Sugar maple is one of the most well-known and respected of U.S. hardwoods. In the cool-moist eastern regions where it grows, sugar maple is both commercially important and aesthetically loved.
Due to great shade tolerance and release potential, regeneration systems with an element of shelter are useful, i.e. shelterwoods, group and single tree selections. Release from competition with striped maple, black cherry, yellow-poplar, and oaks is advised.
Seedlings are very shade tolerant and can grow under a full canopy. Generally found on deep, moist, rich soils. Confined to coves in the southern part of its range.
Medium to tall tree (to 100 feet) with very dense elliptical crown.
Sugar maple is used to make furniture, veneer, paneling, flooring, gunstocks, tool handles, plywood dies, cutting blocks, woodenwares, bowling pins, musical instruments, etc.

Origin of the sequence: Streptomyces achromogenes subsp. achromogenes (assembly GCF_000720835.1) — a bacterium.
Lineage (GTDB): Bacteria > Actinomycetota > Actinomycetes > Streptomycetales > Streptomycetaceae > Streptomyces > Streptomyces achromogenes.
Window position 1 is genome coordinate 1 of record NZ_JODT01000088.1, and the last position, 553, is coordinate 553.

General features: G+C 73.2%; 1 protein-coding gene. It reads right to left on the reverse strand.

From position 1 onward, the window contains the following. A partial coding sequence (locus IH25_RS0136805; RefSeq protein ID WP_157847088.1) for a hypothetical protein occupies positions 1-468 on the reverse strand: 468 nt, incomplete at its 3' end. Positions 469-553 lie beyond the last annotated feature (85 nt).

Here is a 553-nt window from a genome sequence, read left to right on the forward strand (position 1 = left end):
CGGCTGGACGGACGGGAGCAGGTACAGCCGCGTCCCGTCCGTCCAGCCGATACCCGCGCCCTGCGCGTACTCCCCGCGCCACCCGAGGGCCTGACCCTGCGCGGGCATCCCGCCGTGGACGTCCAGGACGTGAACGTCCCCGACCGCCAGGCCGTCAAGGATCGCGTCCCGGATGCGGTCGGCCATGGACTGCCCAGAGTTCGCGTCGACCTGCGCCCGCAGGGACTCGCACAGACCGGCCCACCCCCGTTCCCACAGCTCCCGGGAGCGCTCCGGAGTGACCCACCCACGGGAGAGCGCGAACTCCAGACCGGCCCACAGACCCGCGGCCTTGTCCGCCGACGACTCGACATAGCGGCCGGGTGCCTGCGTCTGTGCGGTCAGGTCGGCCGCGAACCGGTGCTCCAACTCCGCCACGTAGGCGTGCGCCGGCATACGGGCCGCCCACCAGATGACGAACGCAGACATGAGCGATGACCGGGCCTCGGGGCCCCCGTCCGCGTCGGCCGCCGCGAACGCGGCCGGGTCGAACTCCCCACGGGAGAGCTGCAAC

Deer browse can reduce development/regeneration and allow for American beech to assume the upperhand vs. sugar maple in long-term forest succession. Red, gray, and flying squirrels eat seeds, buds, twigs, and leaves. Porcupines eat the bark and sometimes girdle the trees.
Attracts deer, moose, snowshoe hare, squirrels, porcupines, screech owls, pileated woodpeckers, common flickers
Insects and Diseases
Sugar maple is commonly planted as an ornamental because of its potential for fantastic bright orange fall foliage. Sugar maple is the classic maple syrup provider - 35 to 50 gallons of sap are required to produce 1 gallon of maple syrup. Its wood is very hard.
Acer: Latin name - sharp (leaves or used as lances) or Celtic "ac" (hard) / saccharum: name for sugar cane - Greek "sakcharon" (sweet or sugar)
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